The two cars continued around for one more lap, but suddenly the Corvette had an issue and cut one of the chicanes on the Mulsanne straight, skidding across the gravel, but retaining the lead. However, Jonny Adam could sense he might get one more opportunity. It came literally at the start of their last lap. Coming through the Ford chicane on to the start finish straight, the Aston Martin took advantage of the damaged Corvette and powered past. Despite the great skills of Jordan Taylor there was nothing he could do to protect the lead. As the Aston Martin disappeared to take the win, salt was rubbed in to Corvette’s wounds as the No. 67 Ford managed to catch the limping Corvette and demote them to third in Class. Nevertheless all teams involved should take great credit for their efforts. This was a very hard fault battle that really entertained the fans, and should be remembered for a very long time.

GTE Am
The battle in GTE Am was not as close as the Pro class. In the early running, it appeared that the No. 98 Aston Martin would run away with it. However, technical issues dragged them back. The speed shown by the Larbre Competition Corvette in qualifying never reappeared, and it was left to the Ferraris to dominate the class. The No. 84 yellow and black, JMW Motorsport Ferrari 488 GTE took the lead in the darkness and was not in the mood to relinquish the position once daylight returned. For hours they remained at the front of the class, often mixing with the back markers of the GTE Pro field. They managed to spend the minimum of time in the pit lane and came home to be quite comfortable winners in the end. The other class podium slots were also filled by Ferraris, clearly the car to have in this class, with Spirit of the Race and Scuderia Corsa coming home second and third.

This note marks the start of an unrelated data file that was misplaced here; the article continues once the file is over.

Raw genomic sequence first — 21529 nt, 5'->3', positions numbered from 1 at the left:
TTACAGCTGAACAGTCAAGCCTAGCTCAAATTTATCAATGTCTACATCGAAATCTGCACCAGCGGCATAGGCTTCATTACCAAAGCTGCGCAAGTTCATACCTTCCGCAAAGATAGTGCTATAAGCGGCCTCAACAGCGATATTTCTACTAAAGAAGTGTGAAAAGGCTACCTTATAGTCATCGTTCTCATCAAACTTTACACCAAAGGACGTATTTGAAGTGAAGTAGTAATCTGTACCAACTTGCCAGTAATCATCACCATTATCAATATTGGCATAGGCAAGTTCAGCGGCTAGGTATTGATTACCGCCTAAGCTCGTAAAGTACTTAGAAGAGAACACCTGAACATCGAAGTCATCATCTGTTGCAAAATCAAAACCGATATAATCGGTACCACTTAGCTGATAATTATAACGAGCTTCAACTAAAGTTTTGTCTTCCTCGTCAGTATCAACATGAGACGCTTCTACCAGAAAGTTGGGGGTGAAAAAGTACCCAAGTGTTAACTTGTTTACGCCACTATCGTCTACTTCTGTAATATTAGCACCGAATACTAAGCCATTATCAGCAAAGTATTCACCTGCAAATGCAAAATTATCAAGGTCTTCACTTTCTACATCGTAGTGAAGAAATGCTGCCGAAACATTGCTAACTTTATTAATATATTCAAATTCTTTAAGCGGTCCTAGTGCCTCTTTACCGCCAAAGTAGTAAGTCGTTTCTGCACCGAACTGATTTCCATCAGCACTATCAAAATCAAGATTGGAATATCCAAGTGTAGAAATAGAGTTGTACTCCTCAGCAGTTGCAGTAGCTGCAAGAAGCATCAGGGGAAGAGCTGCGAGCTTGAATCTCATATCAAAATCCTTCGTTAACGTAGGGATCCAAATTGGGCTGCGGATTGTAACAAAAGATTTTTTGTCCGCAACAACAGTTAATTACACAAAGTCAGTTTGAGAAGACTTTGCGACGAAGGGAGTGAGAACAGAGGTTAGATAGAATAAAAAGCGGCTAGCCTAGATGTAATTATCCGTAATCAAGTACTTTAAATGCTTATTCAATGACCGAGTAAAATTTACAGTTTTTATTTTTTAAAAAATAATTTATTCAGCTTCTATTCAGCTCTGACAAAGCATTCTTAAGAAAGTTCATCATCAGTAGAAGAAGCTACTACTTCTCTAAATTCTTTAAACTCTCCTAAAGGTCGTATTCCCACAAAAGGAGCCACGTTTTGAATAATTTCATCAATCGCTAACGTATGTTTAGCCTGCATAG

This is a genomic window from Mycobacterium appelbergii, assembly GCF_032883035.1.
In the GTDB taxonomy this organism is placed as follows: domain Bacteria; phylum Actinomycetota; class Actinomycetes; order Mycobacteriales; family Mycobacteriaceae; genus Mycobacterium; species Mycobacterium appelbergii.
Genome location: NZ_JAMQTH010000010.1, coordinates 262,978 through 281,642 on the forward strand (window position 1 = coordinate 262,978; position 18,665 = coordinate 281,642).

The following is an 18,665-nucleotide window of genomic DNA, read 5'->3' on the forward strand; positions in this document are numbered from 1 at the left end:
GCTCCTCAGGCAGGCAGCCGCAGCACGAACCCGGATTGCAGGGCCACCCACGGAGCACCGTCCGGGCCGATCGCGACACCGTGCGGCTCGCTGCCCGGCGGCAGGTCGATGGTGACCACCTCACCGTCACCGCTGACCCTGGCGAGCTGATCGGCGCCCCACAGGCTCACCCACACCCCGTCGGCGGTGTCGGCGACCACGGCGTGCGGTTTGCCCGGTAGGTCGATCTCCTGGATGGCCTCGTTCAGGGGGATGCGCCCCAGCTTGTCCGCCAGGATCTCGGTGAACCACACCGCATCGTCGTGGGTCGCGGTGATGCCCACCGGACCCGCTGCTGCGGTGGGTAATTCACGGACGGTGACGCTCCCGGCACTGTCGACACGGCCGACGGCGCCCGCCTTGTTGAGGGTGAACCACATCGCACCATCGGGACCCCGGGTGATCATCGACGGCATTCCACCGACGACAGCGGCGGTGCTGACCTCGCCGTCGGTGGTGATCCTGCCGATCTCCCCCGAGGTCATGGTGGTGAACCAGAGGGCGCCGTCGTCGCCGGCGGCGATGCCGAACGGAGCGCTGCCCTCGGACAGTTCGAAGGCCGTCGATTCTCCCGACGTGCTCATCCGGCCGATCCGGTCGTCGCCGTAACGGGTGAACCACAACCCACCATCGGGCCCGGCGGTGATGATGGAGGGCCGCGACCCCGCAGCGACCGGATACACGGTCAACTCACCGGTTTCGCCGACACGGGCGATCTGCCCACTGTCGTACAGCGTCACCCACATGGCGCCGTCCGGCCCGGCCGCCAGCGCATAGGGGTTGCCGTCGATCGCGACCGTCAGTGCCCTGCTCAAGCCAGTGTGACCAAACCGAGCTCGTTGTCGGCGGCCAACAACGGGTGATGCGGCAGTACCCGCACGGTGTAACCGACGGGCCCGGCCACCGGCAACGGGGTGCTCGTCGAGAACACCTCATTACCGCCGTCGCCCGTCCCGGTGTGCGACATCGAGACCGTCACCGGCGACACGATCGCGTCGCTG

Overall this was an excellent race, and one that will be much talked about around the trackside barbecues tonight. Porsche were the outright winners, but the plaudits will be taken elsewhere in the classes below. Le Mans 24 Hours 2017 will be remembered for the hot temperatures around the circuit and the amazing racing that took place on it. Roll on Le Mans 24 hours 2018.

Written by Richard Webb
Photos by Dailysportscar

You can book with us now for the Le Mans 24 Hours 2018 and the Le Mans Classic 2018. Price details and dates are available on this website. Please call us to make your reservations. A deposit will be required at the time of booking.

Nurburgring 24 Hours

Looking back at the 2017 Nurburgring 24 Hours

What looked like a certain 1-2 finish for Audi in this year’s Nürburgring 24 Hours, with Land Motorsport crossing the line with a comfortable margin over the chasing WRT R8 LMS, went out the window with two hours of the race to play. Prior to the penultimate round of scheduled stops, the No.29 Land Audi of Markus Winkelhock, Connor Di Phillippi, Kelvin Van der Linde and Chris Mies had led 125 laps, which in Nürburgring 24 Hours terms is pretty much the entire race. But a software glitch caused Van der Linde to slow after the stop, forcing the team to pit him again to reset a faulty sensor. It cost them the lead, and then second, as their hopes of scoring a first win as a team appeared to vanish.